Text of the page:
Here “Philosophical Entertainer” Alan Watts explains what I think is wrong with strictly viewing existence from a scientific point of view. Particularly he points out the social origins of the idea that the universe and everything in it is a machine. I used to be a prickly adherent to the idea that the universe is a heartless machine. I’m not strictly advocating an alternative, but I will point out that I was extremely skeptical of any idea (e.g. religion) that didn’t conveniently fit in with my own personal plan for world domination. Atheism (a misnomer) seems to be a way to try to scientifically justify this perspective of nasty individualism. If we want to talk about science, let’s talk about science scientifically and have a good time doing so, but all the while knowing what we’re doing.

  2. August 26, 2012 at 21:41 | #2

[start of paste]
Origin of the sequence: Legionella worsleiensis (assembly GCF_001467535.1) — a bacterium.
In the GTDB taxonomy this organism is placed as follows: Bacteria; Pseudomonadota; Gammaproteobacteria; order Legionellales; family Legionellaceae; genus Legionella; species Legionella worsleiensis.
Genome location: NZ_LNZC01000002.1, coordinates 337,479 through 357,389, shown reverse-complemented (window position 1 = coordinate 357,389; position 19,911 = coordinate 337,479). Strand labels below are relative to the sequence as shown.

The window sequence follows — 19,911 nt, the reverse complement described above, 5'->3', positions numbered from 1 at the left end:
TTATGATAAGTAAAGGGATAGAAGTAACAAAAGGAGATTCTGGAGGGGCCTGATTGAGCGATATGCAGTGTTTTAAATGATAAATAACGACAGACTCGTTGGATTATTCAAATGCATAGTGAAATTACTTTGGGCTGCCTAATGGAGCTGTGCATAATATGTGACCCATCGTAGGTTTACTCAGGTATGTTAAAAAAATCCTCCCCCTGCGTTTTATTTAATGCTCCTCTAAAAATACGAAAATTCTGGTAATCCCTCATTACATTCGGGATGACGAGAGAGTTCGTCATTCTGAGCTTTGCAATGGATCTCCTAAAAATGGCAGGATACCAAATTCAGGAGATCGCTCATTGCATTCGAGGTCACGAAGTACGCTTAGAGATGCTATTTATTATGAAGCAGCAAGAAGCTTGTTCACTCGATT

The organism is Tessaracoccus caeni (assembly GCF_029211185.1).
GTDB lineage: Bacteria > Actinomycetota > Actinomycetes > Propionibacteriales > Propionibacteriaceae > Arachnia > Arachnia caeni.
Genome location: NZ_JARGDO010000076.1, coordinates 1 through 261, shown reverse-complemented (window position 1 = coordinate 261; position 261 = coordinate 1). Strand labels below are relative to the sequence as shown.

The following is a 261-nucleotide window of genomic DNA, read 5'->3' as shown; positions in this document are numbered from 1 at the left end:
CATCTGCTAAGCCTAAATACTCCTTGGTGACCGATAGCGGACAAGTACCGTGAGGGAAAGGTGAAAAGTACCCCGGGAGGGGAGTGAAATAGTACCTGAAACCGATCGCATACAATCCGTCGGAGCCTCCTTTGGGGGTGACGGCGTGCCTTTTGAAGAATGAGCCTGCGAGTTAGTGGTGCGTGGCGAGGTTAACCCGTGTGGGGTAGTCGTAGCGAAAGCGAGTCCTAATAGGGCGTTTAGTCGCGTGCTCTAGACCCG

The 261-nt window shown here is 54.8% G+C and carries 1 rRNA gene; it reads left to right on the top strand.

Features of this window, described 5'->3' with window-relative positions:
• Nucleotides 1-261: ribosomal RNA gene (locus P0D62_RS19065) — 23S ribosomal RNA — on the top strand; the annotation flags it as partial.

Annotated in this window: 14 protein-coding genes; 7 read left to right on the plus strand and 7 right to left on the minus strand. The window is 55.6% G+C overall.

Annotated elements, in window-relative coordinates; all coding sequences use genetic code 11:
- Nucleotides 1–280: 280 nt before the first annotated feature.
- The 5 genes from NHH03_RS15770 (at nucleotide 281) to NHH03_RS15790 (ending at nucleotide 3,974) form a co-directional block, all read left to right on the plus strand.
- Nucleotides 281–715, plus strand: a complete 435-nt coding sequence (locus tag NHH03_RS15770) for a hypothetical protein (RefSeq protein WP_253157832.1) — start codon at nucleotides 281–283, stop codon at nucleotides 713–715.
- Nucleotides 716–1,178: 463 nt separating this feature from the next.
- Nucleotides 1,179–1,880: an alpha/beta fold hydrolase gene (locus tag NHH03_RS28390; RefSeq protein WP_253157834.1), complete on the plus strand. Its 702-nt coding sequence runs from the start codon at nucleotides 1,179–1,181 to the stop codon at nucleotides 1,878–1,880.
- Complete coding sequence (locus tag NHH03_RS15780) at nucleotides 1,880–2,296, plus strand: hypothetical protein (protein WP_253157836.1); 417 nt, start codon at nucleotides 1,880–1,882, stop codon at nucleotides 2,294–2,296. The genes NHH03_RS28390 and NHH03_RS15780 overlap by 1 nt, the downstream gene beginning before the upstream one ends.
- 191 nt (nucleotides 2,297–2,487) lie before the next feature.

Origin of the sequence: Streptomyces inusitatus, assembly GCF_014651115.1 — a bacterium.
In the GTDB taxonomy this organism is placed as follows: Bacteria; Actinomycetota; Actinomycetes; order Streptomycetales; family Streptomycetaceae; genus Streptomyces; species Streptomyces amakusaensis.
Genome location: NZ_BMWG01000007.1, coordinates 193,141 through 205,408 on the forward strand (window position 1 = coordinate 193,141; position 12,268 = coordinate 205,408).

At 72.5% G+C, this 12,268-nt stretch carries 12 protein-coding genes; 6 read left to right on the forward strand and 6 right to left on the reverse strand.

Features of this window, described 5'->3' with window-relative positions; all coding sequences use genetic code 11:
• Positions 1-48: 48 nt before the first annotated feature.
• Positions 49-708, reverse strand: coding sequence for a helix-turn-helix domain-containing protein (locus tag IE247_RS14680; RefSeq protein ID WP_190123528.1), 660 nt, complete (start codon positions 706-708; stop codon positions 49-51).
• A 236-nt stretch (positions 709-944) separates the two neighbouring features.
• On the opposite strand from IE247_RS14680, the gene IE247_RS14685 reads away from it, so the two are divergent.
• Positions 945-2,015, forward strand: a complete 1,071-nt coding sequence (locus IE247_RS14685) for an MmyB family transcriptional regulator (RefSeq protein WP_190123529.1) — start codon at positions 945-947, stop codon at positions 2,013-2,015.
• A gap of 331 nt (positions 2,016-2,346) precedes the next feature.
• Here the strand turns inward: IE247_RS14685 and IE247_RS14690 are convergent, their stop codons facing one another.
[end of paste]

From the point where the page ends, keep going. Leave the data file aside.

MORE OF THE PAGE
I disagree with your emphasis on the whimsical in science and on science as merely a form of communication. True, many of us initially go into science because it is fun and awe-inspiring. However, at some point, if you’re lucky enough to work on a problem of some consequence, things will get more serious. And once you and the larger community of your colleagues reach a long-lasting consensus on what you have observed about a certain question and what it means, most scientists would treat that as “truth”, i.e., as the best statement about that aspect of the natural world that can be issued at the moment, at least until disaffirmed by some future observation. Coyne’s point is that science, unlike religion, is in a far better position to arrive at near universal consensus on what is “true” in that sense. I agree that this is based on communication, through peer review and publication, but it goes way beyond that because any scientific finding is open to challenge and disaffirmation. Thus, for scientific “truths” of some consequence, such as Darwinian evolution, rejection and denial have huge implications for our society. They are an affront to a rational system of decision making, especially when they represent political posturing. For evolution, climate change, childhood vaccination, contraception, and other scientific issues currently subject to denial and rejection by some in our society, the circumstances could not be more serious. These are indeed “problems” to be confronted. And while I believe that Coyne does probably consider himself to be a particularly important person in this fight, I certainly don’t think that Coyne is on a personal vendetta here. It is not merely “his” truth that he is defending, but truth that many in science have come to embrace.